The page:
By: George John
The Federal Aviation Administration (“FAA”) has jurisdiction over the national airspace, but the agency has never had Unmanned Aircraft System (“UAS” or “drone”) in that airspace before. As set forth in the 2012 FAA Modernization and Reform Act, UAS refers to “an unmanned aircraft and associated elements including communication links and the components that control the unmanned aircraft.” In 2007, the FAA announced that no person may operate an UAS in the national airspace without specific authority. The agency has repeatedly stated that the reason it does not certify commercial UAS flights because of safety concerns. Before the newly proposed small UAS (“sUAS”) rules came to fruition, the agency maintained a limited licensing regime to allow a select group of operators to fly each year.
Within the United States, commercial UAS operators could currently circumvent the regulations with the help of a single waiver. This provision grants the Secretary of Transportation the authority to determine if certain UAS may operate in the national airspace before the completion of the comprehensive rulemaking for UAS. For UAS operating as public aircraft, the authority is the Certificate of Authorization (“COA”). To operate a non-public aircraft, an operator can apply for a Section 333 exemption or for a Special Airworthiness Certificate. Finally, for model aircraft, the authority is AC 91-57.
Though these exceptions exist, sUAS operators can now get their devices quicker into the air with the FAA’s newly proposed rules for small drones. On February 15, 2015, the FAA proposed a framework of regulations “that would allow routine use of certain [sUAS] in today’s aviation system, while maintaining flexibility to accommodate future technological innovations.” The FAA’s proposed rules apply to those UAS under fifty-five pounds. An operator would have to use the sUAS in visual line of sight, meaning the operator would need to see the drone with her eyes with nothing more than the aid of glasses, and she would only be able to use the sUAS only during the daytime. Additionally, flights are limited to 500 feet altitude and no faster than 100 mph. Finally, an operator need to be at least seventeen years old, must pass an aeronautical knowledge test, and obtain an FAA UAS operator certificate.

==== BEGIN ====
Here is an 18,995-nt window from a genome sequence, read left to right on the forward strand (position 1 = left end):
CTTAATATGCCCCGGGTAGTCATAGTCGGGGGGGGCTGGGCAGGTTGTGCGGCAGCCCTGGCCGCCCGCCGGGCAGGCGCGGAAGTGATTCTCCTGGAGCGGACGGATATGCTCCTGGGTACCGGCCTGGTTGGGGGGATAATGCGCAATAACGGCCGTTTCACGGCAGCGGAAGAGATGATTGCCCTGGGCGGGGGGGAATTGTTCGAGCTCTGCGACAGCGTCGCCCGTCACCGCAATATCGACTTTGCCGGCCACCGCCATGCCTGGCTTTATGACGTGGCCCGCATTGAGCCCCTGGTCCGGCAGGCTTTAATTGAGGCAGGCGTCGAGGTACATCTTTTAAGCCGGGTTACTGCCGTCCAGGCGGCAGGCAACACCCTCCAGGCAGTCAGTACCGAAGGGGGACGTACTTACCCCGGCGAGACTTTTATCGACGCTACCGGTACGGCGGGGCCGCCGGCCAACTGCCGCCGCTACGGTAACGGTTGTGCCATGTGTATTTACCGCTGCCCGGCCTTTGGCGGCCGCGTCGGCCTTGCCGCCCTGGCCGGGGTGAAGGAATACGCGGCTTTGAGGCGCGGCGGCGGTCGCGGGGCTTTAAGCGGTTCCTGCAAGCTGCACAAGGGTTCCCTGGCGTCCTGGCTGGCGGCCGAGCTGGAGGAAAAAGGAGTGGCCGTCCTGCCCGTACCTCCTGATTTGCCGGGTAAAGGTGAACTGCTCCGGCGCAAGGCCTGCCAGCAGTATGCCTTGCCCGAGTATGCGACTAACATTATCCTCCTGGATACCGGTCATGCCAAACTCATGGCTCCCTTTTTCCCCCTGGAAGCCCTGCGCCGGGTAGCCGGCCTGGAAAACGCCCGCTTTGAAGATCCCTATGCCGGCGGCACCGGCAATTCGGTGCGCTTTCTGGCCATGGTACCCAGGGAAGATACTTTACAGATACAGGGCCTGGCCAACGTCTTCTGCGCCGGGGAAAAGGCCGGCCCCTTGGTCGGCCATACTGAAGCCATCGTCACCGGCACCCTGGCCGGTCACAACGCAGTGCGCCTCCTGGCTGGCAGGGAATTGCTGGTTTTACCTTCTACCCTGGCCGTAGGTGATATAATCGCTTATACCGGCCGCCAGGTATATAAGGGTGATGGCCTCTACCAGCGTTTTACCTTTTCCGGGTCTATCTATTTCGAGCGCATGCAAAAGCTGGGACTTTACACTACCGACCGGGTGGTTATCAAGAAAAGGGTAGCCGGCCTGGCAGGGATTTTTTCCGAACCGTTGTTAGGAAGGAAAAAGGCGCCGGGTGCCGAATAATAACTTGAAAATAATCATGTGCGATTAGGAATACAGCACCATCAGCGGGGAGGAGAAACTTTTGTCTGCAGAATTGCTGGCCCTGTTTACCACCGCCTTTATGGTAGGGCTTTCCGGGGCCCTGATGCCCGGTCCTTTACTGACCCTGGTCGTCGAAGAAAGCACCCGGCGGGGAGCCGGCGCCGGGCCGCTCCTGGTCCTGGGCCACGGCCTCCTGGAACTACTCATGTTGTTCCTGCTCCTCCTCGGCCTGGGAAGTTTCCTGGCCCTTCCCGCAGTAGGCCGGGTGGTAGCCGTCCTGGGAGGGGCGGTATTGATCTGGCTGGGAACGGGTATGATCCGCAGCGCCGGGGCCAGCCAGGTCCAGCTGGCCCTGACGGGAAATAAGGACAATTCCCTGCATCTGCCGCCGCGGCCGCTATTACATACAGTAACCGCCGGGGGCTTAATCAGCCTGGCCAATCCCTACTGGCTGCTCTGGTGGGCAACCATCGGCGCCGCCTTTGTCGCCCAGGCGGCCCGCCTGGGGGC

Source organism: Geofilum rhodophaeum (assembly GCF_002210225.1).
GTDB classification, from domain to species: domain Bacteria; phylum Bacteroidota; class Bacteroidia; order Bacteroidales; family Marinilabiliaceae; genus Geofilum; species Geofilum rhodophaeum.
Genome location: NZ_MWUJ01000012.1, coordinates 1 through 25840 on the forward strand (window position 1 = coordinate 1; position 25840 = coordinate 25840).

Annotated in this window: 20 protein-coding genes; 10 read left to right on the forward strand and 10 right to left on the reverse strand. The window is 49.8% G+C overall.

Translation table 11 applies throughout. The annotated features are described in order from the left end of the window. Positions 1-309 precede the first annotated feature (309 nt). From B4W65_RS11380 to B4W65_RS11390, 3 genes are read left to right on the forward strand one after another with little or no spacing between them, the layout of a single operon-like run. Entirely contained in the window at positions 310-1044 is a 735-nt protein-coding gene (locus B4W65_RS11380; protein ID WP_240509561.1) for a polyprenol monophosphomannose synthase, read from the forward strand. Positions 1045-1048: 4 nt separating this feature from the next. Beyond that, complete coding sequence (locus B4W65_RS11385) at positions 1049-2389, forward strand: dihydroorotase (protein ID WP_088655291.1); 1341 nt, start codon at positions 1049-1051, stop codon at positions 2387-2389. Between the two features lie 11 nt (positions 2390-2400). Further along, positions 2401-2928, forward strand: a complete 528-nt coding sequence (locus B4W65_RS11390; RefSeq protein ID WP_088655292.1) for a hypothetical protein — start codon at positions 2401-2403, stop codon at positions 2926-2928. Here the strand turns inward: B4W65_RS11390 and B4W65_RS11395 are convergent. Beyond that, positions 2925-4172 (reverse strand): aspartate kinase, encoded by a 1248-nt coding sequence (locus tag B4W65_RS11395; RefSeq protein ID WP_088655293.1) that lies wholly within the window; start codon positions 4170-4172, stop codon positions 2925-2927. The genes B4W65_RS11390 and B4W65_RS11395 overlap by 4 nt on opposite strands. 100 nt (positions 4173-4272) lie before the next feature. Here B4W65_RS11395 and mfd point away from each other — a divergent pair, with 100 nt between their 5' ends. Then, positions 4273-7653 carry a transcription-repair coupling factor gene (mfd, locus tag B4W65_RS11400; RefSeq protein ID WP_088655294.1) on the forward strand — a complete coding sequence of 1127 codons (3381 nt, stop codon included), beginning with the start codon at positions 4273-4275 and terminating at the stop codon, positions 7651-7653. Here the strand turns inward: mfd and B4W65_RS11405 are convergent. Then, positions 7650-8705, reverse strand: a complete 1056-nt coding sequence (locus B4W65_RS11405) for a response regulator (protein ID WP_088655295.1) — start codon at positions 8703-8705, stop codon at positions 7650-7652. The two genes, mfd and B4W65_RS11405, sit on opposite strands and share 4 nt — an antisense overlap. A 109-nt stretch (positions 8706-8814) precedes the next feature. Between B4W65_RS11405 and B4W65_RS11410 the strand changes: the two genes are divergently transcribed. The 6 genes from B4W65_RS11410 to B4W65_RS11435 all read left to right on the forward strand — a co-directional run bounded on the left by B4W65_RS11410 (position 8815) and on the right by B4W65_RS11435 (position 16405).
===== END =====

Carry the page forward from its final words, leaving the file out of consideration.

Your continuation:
The FAA has created a flexible framework for these rules, and it asks for the public’s suggestions through the notice and comment period that is now open for sixty days. The agency is asking for comments on whether the visual line of sight should be eliminated and if so, what the limitations should then be. There is also a proposed micro UAS framework, for those UAS under 4.4 pounds, and the FAA is open to comments on it. Finally, the agency is looking for comments on how to update its UAS test site program.
In all, the FAA is moving to unprecedented territory with these first-of-its-kind proposed rules for small UAS. Big technology companies, such as Amazon, should be heavy hitters in this conversation. Particularly, Amazon wants to use sUAS to deliver packages to customers. However, the current proposed rules restrict sUAS operations to line of sight during the day; the line of sight requirement will prohibit the company from using the sUAS to deliver its packages. Perhaps, Amazon and other commenters will be able to test the agen
See generally FAA Modernization and Reform Act of 2012, Pub. L. No. 112-95, § 126 Stat. 11 (Feb. 14, 2012) (obliging the FAA to settle on a body of UAS regulations by September 30, 2015).